A winter afternoon.
The tape recorder hums.
What does she remember?
Mom says not much, dismisses her childhood
with a couple of lines about walking to school in snow,
getting in trouble for spending her church money
at the candy store.
And nothing else?
‘Oh, it isn’t much—’
Meaning, ‘It isn’t what you asked.’
It wasn’t something we’d have known
how to ask.
Age seven, she was. She saw the name
in the paper, a neighbour—no,
that’s the wrong word for someone thought of
as the woman who gives cookies, down the block.
Mom had got cookies from her just the day before she died.
What a spooky thought!
was lying upstairs in the funeral parlour,
getting made up. This Saturday afternoon,
the paper said.
Mom asked at supper,
Could just anybody go to a funeral?
Did they charge anything, take a collection?
Did you have to bring flowers?
No one suspected.
And at the funeral no one noticed—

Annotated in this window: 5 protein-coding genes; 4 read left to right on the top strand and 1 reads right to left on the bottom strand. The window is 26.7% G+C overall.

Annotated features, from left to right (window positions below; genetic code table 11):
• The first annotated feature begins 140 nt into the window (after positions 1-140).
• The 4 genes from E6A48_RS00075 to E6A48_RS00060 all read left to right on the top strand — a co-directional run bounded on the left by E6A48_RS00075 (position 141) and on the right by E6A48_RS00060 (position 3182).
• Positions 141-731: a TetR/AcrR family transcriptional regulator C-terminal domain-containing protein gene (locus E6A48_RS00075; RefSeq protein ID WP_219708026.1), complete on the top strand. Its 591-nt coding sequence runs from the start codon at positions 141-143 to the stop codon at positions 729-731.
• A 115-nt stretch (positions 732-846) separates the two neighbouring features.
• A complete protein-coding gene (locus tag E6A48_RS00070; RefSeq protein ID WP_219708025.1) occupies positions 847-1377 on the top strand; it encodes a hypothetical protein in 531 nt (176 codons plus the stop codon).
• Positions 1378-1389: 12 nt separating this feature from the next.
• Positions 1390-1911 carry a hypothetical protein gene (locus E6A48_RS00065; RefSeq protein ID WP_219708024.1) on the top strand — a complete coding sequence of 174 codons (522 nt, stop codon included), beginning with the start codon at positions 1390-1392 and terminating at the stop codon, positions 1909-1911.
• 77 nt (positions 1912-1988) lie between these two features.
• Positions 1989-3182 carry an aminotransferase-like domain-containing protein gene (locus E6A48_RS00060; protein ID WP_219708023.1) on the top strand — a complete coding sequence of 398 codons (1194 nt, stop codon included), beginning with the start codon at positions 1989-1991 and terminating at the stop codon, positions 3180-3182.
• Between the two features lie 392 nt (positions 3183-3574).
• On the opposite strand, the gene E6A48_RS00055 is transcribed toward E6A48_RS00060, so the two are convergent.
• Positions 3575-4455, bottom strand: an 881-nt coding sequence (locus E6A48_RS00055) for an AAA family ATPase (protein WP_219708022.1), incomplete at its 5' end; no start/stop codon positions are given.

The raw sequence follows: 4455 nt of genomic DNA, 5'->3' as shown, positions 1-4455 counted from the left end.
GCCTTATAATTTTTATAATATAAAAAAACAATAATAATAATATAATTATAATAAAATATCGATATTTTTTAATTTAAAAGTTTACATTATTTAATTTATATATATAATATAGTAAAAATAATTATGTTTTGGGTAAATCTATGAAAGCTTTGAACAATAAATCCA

busy as they were with their own—
that unconnected kid who was on her best behaviour,
didn’t cry or crack a smile, just stared,
her curiosity too big for what it saw.
It wasn’t hard
doing the right thing at a funeral.
Only someone must have seen her, after all,
for at supper, Grandma or Grandpa said:
‘So you went to Mrs So-and-So’s funeral?’
No one said another word, not even to ask,
How was it? (Fine, she’d have said.)
They just looked at her,
almost like it was funny,
but not quite. Like they were surprised,
just a little. Like they didn’t know
what they should think.
‘Oh, I was pleased with myself,’ says Mom.
‘I knew I was the only kid in town
who’d been to a funeral by herself.’
We see in her eyes—looking
as her parents must have looked at her that evening—
that she misses how she was in those days, wishes
whatever funeral comes next could be her first,
and she there, tearless, small, and alone.